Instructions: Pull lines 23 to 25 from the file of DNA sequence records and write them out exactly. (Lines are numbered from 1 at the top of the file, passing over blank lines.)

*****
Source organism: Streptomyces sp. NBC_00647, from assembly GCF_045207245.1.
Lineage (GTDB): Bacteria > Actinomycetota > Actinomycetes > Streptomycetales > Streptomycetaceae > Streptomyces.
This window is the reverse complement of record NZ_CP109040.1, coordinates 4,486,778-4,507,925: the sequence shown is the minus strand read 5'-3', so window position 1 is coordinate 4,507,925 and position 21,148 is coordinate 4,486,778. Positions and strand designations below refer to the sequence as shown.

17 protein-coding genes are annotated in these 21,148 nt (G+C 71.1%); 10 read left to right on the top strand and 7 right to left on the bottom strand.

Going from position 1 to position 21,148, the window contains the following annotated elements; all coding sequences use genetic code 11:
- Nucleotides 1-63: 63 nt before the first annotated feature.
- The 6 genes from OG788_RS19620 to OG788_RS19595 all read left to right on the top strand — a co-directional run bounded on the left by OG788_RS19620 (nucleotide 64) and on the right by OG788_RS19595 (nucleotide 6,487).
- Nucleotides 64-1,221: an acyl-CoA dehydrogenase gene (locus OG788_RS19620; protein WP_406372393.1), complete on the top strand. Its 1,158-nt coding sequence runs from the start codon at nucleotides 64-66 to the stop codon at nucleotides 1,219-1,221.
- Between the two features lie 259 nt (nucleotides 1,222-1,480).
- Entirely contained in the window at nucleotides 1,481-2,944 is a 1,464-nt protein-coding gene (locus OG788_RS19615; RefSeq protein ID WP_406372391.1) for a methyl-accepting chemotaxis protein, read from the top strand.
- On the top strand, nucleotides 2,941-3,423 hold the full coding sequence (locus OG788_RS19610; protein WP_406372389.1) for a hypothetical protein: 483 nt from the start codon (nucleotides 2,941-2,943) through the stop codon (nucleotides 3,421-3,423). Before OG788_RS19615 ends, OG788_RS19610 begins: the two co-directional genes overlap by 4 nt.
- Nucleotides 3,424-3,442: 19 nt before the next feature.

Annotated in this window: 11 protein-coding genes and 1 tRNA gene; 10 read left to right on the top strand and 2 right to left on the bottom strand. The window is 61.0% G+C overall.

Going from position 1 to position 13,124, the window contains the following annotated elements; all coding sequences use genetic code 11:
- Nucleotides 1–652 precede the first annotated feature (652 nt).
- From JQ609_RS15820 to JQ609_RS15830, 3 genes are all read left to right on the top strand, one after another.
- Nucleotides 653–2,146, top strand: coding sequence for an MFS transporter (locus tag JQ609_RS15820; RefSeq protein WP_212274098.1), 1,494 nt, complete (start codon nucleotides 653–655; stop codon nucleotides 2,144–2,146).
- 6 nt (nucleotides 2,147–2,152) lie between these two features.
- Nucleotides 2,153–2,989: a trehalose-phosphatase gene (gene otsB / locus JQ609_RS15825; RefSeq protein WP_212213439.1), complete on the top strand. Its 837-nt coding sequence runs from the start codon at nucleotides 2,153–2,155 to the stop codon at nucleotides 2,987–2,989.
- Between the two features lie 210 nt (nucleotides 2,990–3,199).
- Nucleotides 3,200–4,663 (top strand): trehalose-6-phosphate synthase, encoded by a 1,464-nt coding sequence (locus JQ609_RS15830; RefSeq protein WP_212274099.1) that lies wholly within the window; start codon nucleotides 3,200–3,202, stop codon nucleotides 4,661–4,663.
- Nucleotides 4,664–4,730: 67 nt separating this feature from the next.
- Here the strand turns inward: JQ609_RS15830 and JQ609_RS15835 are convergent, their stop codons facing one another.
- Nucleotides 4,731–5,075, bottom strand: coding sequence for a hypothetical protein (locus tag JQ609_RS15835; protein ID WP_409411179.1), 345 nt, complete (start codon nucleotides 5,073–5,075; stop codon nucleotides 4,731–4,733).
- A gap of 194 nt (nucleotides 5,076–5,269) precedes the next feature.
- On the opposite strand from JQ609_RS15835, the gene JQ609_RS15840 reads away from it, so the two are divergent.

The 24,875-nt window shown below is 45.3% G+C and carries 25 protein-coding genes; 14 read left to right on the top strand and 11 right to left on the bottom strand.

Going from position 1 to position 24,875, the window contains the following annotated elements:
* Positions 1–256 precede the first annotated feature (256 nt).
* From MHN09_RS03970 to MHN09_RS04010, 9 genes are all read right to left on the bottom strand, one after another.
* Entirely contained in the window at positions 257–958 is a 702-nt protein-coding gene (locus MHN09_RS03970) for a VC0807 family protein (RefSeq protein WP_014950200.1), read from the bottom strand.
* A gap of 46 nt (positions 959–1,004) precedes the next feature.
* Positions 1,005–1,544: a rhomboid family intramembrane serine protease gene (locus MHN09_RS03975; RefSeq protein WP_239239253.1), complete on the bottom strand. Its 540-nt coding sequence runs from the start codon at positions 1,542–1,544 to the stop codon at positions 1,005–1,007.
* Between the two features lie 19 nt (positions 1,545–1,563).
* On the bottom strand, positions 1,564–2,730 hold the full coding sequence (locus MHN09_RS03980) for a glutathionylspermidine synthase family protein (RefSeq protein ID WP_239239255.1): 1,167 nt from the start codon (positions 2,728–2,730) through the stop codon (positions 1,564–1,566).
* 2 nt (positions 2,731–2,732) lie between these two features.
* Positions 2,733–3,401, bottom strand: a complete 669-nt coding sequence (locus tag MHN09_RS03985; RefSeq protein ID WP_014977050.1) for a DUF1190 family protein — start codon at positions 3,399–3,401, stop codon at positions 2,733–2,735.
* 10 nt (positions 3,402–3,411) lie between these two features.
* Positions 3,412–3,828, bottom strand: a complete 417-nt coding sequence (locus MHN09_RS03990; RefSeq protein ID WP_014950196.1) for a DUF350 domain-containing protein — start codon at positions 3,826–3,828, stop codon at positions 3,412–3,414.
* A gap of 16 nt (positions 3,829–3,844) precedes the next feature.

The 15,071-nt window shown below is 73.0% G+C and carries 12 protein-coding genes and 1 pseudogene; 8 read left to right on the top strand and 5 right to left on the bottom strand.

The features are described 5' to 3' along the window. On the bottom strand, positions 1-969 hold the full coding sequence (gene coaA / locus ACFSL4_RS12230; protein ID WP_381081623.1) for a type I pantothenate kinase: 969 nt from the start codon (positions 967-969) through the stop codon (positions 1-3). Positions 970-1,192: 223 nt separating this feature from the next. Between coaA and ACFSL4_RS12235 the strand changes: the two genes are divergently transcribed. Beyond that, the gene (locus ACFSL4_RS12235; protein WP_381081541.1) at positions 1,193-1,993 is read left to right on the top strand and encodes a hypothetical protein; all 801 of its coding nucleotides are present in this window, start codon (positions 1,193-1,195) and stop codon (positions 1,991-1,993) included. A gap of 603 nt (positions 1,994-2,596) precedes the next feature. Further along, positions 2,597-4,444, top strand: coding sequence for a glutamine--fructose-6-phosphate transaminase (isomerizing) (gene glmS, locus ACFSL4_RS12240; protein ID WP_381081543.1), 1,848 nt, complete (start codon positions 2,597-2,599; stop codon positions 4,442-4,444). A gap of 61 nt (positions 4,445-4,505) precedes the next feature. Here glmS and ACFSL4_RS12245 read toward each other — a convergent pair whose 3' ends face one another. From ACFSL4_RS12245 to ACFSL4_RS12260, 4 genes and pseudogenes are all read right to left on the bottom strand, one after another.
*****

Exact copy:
- Here the strand turns inward: JQ609_RS15830 and JQ609_RS15835 are convergent, their stop codons facing one another.
- Nucleotides 4,731–5,075, bottom strand: coding sequence for a hypothetical protein (locus tag JQ609_RS15835; protein ID WP_409411179.1), 345 nt, complete (start codon nucleotides 5,073–5,075; stop codon nucleotides 4,731–4,733).
- A gap of 194 nt (nucleotides 5,076–5,269) precedes the next feature.